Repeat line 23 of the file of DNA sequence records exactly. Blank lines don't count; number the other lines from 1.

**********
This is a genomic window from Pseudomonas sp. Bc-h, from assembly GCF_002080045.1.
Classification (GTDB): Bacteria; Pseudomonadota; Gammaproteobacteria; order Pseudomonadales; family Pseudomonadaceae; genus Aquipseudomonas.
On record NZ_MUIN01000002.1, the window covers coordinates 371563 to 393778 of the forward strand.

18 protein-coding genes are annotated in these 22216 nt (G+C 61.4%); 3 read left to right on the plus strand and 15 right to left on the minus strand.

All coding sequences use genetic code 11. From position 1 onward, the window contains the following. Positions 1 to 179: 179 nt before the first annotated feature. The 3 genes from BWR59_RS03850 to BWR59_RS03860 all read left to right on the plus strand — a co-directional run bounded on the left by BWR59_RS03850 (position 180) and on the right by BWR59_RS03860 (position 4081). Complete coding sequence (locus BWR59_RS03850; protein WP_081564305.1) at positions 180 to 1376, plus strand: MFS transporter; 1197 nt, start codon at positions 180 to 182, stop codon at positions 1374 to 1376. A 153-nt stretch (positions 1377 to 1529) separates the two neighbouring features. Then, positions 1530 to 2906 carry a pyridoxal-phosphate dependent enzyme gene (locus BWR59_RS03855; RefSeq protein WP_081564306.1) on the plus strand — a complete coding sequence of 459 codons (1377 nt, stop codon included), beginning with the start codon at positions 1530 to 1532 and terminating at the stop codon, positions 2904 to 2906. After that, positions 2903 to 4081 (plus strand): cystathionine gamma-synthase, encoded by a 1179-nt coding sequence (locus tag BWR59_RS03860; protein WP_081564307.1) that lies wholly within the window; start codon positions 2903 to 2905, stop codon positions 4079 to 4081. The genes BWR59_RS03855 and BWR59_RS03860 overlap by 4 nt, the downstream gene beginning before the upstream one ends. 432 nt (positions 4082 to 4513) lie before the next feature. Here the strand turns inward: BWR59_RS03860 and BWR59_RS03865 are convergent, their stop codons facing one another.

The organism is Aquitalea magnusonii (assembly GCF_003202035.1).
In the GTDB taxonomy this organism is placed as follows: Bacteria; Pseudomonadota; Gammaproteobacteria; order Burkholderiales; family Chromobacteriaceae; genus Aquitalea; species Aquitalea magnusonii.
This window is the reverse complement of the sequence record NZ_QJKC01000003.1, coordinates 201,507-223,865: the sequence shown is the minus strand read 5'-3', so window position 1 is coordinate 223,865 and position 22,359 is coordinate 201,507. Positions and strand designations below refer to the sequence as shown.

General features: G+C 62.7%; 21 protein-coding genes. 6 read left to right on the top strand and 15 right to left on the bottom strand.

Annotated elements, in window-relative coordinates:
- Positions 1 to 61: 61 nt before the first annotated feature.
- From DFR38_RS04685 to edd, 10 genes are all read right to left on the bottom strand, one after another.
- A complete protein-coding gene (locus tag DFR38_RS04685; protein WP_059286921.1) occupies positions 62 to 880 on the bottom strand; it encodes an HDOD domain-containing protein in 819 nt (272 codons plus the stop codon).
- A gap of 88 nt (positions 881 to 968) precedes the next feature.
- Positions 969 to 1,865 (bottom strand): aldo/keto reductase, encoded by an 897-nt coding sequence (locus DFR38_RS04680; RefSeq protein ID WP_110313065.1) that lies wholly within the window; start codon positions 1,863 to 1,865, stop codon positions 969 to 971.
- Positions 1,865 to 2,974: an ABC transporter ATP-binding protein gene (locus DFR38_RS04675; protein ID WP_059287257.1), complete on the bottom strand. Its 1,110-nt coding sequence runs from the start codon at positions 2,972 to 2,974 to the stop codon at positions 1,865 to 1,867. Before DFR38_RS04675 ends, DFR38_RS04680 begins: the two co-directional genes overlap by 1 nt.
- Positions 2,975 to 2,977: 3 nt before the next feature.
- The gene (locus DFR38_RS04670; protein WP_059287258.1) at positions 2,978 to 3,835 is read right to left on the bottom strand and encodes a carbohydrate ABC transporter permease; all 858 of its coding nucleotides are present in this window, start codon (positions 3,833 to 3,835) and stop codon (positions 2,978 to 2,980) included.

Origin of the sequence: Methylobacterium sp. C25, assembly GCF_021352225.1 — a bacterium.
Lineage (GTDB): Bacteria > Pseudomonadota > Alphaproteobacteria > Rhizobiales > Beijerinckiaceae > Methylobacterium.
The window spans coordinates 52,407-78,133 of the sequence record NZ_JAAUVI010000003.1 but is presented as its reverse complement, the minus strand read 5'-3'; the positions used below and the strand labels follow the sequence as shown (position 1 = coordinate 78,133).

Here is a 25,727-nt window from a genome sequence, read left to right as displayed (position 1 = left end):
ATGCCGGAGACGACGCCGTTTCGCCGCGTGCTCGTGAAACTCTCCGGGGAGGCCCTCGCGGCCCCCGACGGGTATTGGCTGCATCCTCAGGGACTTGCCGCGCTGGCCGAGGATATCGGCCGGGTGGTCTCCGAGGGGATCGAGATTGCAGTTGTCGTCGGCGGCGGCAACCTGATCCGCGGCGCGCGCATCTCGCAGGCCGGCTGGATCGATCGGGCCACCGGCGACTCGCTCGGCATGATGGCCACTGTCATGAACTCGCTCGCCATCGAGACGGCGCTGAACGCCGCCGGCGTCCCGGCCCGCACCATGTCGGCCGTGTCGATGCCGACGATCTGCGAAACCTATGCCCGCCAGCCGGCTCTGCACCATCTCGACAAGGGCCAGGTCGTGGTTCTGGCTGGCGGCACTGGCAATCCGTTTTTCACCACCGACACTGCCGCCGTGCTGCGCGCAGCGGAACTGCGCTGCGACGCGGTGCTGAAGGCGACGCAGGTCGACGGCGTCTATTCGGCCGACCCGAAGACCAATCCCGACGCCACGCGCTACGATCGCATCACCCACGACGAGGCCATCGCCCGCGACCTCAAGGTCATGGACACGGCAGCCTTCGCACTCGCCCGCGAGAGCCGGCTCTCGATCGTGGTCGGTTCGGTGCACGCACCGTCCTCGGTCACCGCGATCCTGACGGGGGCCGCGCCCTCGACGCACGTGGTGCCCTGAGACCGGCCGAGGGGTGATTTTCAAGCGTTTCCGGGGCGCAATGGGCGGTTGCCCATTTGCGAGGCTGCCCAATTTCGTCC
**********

ATGCCGGAGACGACGCCGTTTCGCCGCGTGCTCGTGAAACTCTCCGGGGAGGCCCTCGCGGCCCCCGACGGGTATTGGCTGCATCCTCAGGGACTTGCCGCGCTGGCCGAGGATATCGGCCGGGTGGTCTCCGAGGGGATCGAGATTGCAGTTGTCGTCGGCGGCGGCAACCTGATCCGCGGCGCGCGCATCTCGCAGGCCGGCTGGATCGATCGGGCCACCGGCGACTCGCTCGGCATGATGGCCACTGTCATGAACTCGCTCGCCATCGAGACGGCGCTGAACGCCGCCGGCGTCCCGGCCCGCACCATGTCGGCCGTGTCGATGCCGACGATCTGCGAAACCTATGCCCGCCAGCCGGCTCTGCACCATCTCGACAAGGGCCAGGTCGTGGTTCTGGCTGGCGGCACTGGCAATCCGTTTTTCACCACCGACACTGCCGCCGTGCTGCGCGCAGCGGAACTGCGCTGCGACGCGGTGCTGAAGGCGACGCAGGTCGACGGCGTCTATTCGGCCGACCCGAAGACCAATCCCGACGCCACGCGCTACGATCGCATCACCCACGACGAGGCCATCGCCCGCGACCTCAAGGTCATGGACACGGCAGCCTTCGCACTCGCCCGCGAGAGCCGGCTCTCGATCGTGGTCGGTTCGGTGCACGCACCGTCCTCGGTCACCGCGATCCTGACGGGGGCCGCGCCCTCGACGCACGTGGTGCCCTGAGACCGGCCGAGGGGTGATTTTCAAGCGTTTCCGGGGCGCAATGGGCGGTTGCCCATTTGCGAGGCTGCCCAATTTCGTCC